Each year the respected international organization Reporters Without Borders issues a World Press Freedom Index that explores and ranks freedom of the press in the countries of the world. According to the organization, the Index reflects “the degree of freedom that journalists, news organizations and netizens enjoy in each country, and the efforts made by the authorities to respect and ensure respect for this freedom.”
In this year’s report the United States is ranked a sad 49th out of 180 countries. This is the second-lowest ranking for the U.S. since the rankings began in 2002. (The lowest was in 2006, when the U.S. was ranked 53rd). Ranking immediately ahead of the U.S. are Malta, Niger, Burkino Faso, El Salvador, Tonga, Chile and Botswana.
Americans accustomed to the U.S.’s reputation as the bastion of a constitutionally protected free press may be surprised by the rankings. Reporters Without Borders cites incidents it considered in its rankings, including:
- The U.S. government’s years-long effort to force two-time Pulitzer Prize-winning New York Times reporter James Risen to reveal sources for his 2006 book State of War: The Secret History of the C.I.A. and the Bush Administration.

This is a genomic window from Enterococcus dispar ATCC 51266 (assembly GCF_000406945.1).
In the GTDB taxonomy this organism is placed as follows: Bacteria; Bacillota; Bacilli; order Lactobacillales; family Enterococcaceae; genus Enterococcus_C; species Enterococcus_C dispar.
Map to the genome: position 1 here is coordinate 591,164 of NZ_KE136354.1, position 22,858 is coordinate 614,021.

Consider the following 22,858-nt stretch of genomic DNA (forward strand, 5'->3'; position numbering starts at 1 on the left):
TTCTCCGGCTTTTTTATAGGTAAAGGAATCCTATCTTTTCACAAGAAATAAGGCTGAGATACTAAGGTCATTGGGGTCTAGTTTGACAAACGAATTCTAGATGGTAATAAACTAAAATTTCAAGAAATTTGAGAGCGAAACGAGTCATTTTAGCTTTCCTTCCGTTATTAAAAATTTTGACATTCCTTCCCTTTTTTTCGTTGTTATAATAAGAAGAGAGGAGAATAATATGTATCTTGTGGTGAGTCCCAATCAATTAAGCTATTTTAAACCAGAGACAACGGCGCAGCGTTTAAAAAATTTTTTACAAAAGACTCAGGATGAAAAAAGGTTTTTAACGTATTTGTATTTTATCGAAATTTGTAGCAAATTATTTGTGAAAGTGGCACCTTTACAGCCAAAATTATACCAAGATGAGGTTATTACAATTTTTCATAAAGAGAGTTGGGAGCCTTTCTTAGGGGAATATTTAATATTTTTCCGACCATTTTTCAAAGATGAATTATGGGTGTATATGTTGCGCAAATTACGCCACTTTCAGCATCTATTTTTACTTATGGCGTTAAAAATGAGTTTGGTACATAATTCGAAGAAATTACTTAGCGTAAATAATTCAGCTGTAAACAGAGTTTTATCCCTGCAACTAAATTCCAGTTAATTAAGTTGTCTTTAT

- The U.S. continued war against WikiLeaks and similar whistleblower organizations and individuals like Edward Snowden.
- The arrests of at least 15 journalists covering the police protests in Ferguson, Missouri.
Journalists definitely feel a chill in post-9/11 America. As the Liberator Online reported last year, the PEN American Center, an organization of professional writers whose membership includes some of America’s most distinguished writers, surveyed its members and found:
“73% of writers have never been as worried about privacy rights and freedom of the press as they are today. Writers are self-censoring their work and their online activity due to their fears that commenting on, researching, or writing about certain issues will cause them harm. The fear of surveillance — and doubt over the way in which the government intends to use the data it gathers — has prompted PEN writers to change their behavior in numerous ways that curtail their freedom of expression and restrict the free flow of information.”
It’s not just the U.S. facing such problems. Press freedom is in decline around the world, says Reporters Without Borders. They say it is “incontestable” that “there was a drastic decline in [worldwide] freedom of information in 2014. Two-thirds of the 180 countries surveyed for the 2015 World Press Freedom Index performed less well than in the previous year. …
“Beset by wars, the growing threat from non-state operatives, violence during demonstrations and the economic crisis, media freedom is in retreat on all five continents. … All warring parties without exception waged a fearsome information war. The media, used for propaganda purposes or starved of information, became strategic targets and were attacked, or even silenced.”